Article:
Startup CEOs: Look outside your team for the skills to craft your brand

There’s a saying in the American startup world: “Don’t mow the lawn if you’re a founder.”

Translated: A founder/CEO’s time is too valuable to spend on non-core tasks outside building the team, developing the product and getting to market.

The problem is, peripheral – yet critical – tasks such as advertising, marketing, public relations and publicity still have to get done.

Too often, we see these functions fall to people on the startup team who don’t have the skills, inspiration or time. Startup founders often ask their tech talent to double as messaging strategist. (Would they ask bloggers and marketers to double as engineers?)

In the end, crafting your company’s public image often falls to a person who might see it as a burden, not a mission-critical assignment they embrace. And, of course, there’s always the temptation to bring in that friend’s cousin who has an amazing Justin Bieber fan blog.

Which is how founders end up with killer startups struggling to overcome amateurish messaging. Public images that scare off potential investors and customers.

This is our second startup, so we understand the ethos and the challenges. And during the last seven years, we’ve seen the good, the bad and the ugly in building (or damaging) brand identity.

The biggest mistakes we see include:

• Not using colloquial English in communications

English is, for better or worse, the universal business language. Native speakers know there’s a dramatic difference between “classroom English” and the colloquial American English people use on social media and in day-to-day conversations.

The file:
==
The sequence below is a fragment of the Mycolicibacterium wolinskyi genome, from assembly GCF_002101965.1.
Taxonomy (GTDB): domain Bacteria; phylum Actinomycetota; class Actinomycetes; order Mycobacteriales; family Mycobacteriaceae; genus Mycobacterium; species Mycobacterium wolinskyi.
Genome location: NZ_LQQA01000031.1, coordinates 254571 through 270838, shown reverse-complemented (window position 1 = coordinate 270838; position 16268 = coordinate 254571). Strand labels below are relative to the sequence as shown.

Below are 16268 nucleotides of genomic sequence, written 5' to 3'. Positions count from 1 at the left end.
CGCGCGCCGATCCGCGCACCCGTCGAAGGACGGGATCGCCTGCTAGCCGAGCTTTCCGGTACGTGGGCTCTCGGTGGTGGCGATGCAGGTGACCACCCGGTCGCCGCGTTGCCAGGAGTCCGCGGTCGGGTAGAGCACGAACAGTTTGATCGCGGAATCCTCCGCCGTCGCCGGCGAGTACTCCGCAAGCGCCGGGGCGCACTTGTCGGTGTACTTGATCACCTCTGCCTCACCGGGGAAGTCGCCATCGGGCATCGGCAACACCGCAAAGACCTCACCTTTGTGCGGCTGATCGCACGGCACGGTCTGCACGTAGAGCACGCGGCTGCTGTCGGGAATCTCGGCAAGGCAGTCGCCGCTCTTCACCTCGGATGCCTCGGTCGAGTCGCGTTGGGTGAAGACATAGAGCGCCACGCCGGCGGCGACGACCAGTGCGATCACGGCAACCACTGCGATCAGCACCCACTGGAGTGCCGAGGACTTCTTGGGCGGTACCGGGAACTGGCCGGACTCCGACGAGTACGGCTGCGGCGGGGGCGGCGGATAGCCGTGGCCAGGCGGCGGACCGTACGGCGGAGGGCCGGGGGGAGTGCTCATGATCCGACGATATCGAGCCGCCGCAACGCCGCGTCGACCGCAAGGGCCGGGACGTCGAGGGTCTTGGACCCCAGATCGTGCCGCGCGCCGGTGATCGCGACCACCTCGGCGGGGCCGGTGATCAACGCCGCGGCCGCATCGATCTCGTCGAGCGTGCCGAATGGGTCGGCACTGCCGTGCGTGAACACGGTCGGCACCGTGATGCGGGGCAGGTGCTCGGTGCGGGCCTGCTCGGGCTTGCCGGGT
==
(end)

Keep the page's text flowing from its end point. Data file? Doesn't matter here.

We see way too many websites, news releases and promotional materials with content written in “English,” but with bizarre syntax, structure and grammar only a non-native speaker would use.

English evolves almost daily, with new buzzwords constantly entering the lexicon. Confusing word choices and clumsy phrasing are an immediate turn-off, making your company appear less than professional.

Startups using non-native speakers or Google Translate to craft their messages run the risk of undermining their credibility.

Not leveraging social media effectively

Facebook and LinkedIn have created these free global platforms through which you can reach clients, customers and talent in every country in the world.

Yet, “free” social media isn’t truly free. You have to devote a lot of time and resources to using it effectively.

Too many startups with tiny staffs and not a lot of capital only have the time and resources to post sporadically on social media. Big mistake. If you’re not diligent about updating your content, it’s better to not post at all rather than post sporadically.

It looks like you’re lazy.

Developing a social media strategy is tricky. Should you pay fees for added functionality and reach for LinkedIn Premium? Is a Facebook campaign more effective than Google? Do you use both Pinterest and Instagram?